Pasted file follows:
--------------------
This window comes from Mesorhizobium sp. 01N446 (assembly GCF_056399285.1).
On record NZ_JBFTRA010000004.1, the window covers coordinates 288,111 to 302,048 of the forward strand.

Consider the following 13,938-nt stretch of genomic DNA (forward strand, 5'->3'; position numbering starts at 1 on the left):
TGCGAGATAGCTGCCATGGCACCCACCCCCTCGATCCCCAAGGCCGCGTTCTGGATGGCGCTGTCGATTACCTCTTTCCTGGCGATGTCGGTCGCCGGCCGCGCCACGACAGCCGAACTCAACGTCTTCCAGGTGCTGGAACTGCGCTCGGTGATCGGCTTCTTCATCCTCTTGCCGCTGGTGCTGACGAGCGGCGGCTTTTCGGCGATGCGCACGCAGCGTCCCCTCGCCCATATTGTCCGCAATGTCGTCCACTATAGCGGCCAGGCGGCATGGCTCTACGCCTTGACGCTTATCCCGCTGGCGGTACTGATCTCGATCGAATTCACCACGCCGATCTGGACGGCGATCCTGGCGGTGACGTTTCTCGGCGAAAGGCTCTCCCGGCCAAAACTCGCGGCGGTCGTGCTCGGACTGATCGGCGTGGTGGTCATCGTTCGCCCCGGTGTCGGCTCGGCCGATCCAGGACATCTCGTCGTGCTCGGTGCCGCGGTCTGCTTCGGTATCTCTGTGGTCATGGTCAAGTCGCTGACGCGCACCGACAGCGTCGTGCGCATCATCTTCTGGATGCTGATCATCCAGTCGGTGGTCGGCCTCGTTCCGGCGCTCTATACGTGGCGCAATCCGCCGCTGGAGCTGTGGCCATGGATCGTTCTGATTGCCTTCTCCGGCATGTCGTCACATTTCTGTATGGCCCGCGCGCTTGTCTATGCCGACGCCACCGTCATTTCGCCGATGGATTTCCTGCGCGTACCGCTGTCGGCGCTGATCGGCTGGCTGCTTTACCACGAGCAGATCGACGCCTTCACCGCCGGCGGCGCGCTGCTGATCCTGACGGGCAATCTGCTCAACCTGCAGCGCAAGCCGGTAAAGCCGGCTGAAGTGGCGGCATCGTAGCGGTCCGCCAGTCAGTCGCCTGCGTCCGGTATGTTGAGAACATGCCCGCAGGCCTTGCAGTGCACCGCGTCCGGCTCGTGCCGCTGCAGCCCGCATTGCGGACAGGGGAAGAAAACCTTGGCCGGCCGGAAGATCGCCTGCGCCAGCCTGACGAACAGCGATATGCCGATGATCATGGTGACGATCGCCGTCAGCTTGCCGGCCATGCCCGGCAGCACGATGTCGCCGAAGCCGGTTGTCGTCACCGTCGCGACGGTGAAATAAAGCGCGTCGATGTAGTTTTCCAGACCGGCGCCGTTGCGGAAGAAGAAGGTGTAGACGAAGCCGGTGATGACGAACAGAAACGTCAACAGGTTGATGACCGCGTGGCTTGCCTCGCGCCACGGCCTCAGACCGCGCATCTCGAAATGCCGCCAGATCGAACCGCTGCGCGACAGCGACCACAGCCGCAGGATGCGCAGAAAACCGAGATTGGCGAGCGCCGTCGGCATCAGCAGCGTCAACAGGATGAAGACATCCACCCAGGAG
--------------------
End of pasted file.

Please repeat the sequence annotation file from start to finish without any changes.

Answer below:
This window comes from Mesorhizobium sp. 01N446 (assembly GCF_056399285.1).
On record NZ_JBFTRA010000004.1, the window covers coordinates 288,111 to 302,048 of the forward strand.

Consider the following 13,938-nt stretch of genomic DNA (forward strand, 5'->3'; position numbering starts at 1 on the left):
TGCGAGATAGCTGCCATGGCACCCACCCCCTCGATCCCCAAGGCCGCGTTCTGGATGGCGCTGTCGATTACCTCTTTCCTGGCGATGTCGGTCGCCGGCCGCGCCACGACAGCCGAACTCAACGTCTTCCAGGTGCTGGAACTGCGCTCGGTGATCGGCTTCTTCATCCTCTTGCCGCTGGTGCTGACGAGCGGCGGCTTTTCGGCGATGCGCACGCAGCGTCCCCTCGCCCATATTGTCCGCAATGTCGTCCACTATAGCGGCCAGGCGGCATGGCTCTACGCCTTGACGCTTATCCCGCTGGCGGTACTGATCTCGATCGAATTCACCACGCCGATCTGGACGGCGATCCTGGCGGTGACGTTTCTCGGCGAAAGGCTCTCCCGGCCAAAACTCGCGGCGGTCGTGCTCGGACTGATCGGCGTGGTGGTCATCGTTCGCCCCGGTGTCGGCTCGGCCGATCCAGGACATCTCGTCGTGCTCGGTGCCGCGGTCTGCTTCGGTATCTCTGTGGTCATGGTCAAGTCGCTGACGCGCACCGACAGCGTCGTGCGCATCATCTTCTGGATGCTGATCATCCAGTCGGTGGTCGGCCTCGTTCCGGCGCTCTATACGTGGCGCAATCCGCCGCTGGAGCTGTGGCCATGGATCGTTCTGATTGCCTTCTCCGGCATGTCGTCACATTTCTGTATGGCCCGCGCGCTTGTCTATGCCGACGCCACCGTCATTTCGCCGATGGATTTCCTGCGCGTACCGCTGTCGGCGCTGATCGGCTGGCTGCTTTACCACGAGCAGATCGACGCCTTCACCGCCGGCGGCGCGCTGCTGATCCTGACGGGCAATCTGCTCAACCTGCAGCGCAAGCCGGTAAAGCCGGCTGAAGTGGCGGCATCGTAGCGGTCCGCCAGTCAGTCGCCTGCGTCCGGTATGTTGAGAACATGCCCGCAGGCCTTGCAGTGCACCGCGTCCGGCTCGTGCCGCTGCAGCCCGCATTGCGGACAGGGGAAGAAAACCTTGGCCGGCCGGAAGATCGCCTGCGCCAGCCTGACGAACAGCGATATGCCGATGATCATGGTGACGATCGCCGTCAGCTTGCCGGCCATGCCCGGCAGCACGATGTCGCCGAAGCCGGTTGTCGTCACCGTCGCGACGGTGAAATAAAGCGCGTCGATGTAGTTTTCCAGACCGGCGCCGTTGCGGAAGAAGAAGGTGTAGACGAAGCCGGTGATGACGAACAGAAACGTCAACAGGTTGATGACCGCGTGGCTTGCCTCGCGCCACGGCCTCAGACCGCGCATCTCGAAATGCCGCCAGATCGAACCGCTGCGCGACAGCGACCACAGCCGCAGGATGCGCAGAAAACCGAGATTGGCGAGCGCCGTCGGCATCAGCAGCGTCAACAGGATGAAGACATCCACCCAGGAG